AGC: Construction Jobs at Risk Without Stimulus

Washington, DC, Jan. 9, 2009--The U.S. construction sector could lose 30 percent of its jobs this year unless Congress quickly approves a stimulus package after President-elect Barack Obama's inauguration, the Associated General Contractors of America warned.

A slowdown that began in the U.S. housing sector has spread to nonresidential construction projects, the trade group said in its annual forecast.

"While the last few months have been difficult for the economy, they've been simply devastating for the construction industry," AGC Chief Executive Steve Sandherr said on a conference call with reporters.

More than 75% of its 33,000 member firms report declines in activity, he said.

Two-thirds of nonresidential construction companies expect to lay off some portion of their workforce in the next six to 12 months, the group said.

U.S. construction employment, which peaked at 7.8 million, in 2006, is down by about 780,000 people, or 10 percent, the group said.

Fast passage of a stimulus package would help stem or even reverse job losses, the AGC said.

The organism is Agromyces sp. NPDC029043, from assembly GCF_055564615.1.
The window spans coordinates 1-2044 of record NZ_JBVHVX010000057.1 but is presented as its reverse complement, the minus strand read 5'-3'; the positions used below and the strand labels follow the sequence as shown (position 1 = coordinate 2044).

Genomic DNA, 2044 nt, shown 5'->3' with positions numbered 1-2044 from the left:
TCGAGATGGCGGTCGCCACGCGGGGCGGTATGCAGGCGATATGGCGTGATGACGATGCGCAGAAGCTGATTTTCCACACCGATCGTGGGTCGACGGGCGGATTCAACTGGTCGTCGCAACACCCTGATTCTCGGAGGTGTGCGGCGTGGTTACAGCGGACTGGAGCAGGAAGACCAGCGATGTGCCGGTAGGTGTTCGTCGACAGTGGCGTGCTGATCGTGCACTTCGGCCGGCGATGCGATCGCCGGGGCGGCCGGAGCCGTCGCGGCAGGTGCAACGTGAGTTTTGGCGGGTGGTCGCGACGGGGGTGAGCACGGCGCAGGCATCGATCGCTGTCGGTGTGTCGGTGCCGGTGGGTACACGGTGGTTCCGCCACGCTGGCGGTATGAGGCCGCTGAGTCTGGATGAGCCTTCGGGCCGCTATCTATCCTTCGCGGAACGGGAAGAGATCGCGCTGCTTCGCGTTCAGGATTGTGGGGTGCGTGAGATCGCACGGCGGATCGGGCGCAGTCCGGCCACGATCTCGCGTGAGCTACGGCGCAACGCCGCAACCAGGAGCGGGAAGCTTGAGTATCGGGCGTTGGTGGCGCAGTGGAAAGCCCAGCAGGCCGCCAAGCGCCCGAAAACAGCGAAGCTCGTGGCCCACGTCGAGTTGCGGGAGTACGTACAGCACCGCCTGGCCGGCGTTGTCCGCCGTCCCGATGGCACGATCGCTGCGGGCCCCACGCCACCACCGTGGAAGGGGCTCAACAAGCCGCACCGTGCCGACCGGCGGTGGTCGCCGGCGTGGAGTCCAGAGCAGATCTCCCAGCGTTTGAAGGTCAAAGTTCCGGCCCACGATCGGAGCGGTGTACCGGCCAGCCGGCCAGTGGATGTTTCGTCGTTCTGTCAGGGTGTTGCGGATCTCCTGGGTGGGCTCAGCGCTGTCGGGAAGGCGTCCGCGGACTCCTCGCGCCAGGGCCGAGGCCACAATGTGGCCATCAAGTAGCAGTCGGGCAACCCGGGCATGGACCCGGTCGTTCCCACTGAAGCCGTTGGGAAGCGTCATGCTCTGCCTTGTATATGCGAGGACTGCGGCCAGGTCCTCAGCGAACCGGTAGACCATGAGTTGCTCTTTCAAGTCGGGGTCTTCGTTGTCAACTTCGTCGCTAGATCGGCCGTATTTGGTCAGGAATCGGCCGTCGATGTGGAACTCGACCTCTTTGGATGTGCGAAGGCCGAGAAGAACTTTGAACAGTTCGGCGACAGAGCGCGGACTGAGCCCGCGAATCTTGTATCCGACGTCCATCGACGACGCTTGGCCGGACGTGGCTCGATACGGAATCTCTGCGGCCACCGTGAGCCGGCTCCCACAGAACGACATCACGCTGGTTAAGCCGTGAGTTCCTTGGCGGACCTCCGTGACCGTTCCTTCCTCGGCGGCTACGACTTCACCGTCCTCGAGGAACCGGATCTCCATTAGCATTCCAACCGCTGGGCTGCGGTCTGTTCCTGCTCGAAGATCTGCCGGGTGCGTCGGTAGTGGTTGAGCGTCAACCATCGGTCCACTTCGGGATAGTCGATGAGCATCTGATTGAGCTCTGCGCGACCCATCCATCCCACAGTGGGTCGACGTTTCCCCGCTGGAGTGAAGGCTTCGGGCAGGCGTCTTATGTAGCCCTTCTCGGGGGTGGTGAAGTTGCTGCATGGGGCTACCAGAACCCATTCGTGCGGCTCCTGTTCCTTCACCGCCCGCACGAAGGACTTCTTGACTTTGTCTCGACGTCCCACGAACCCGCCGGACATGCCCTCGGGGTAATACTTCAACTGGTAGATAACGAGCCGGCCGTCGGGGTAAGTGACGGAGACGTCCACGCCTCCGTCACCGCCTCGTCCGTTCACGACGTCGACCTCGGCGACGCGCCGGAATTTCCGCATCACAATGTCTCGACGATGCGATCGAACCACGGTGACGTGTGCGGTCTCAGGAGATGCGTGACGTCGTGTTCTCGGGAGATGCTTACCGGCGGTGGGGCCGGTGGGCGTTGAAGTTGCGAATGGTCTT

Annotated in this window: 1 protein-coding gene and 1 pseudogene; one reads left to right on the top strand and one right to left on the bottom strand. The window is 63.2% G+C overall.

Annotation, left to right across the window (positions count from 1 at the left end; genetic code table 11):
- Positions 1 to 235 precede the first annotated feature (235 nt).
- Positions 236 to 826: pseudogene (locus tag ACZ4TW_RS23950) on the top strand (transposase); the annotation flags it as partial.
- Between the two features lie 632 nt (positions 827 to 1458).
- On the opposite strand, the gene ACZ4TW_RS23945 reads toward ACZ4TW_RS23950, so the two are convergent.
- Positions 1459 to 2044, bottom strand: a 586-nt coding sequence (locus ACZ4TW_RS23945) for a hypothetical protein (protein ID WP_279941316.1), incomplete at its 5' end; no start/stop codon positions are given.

"With a stimulus, construction companies can get more people to work and more money into the economy in a way that can immediately boosts our economy," Sandherr said. "Without the stimulus, construction companies will cut jobs and slash spending and continue to be among the hardest-hit sectors."

The group cited a survey in which 85 percent of nonresidential construction companies said they would either cancel planned layoffs, or hire new workers, if states embarked on new stimulus-funded infrastructure projects.

Quick passage is key, it added, because cold weather in the northern parts of the United States leave a narrow window for outdoor work.

Obama is seeking approval by mid-February of his plan for tax cuts and public-works spending that could total nearly $800 billion.

Related Topics:Associated General Contractors of America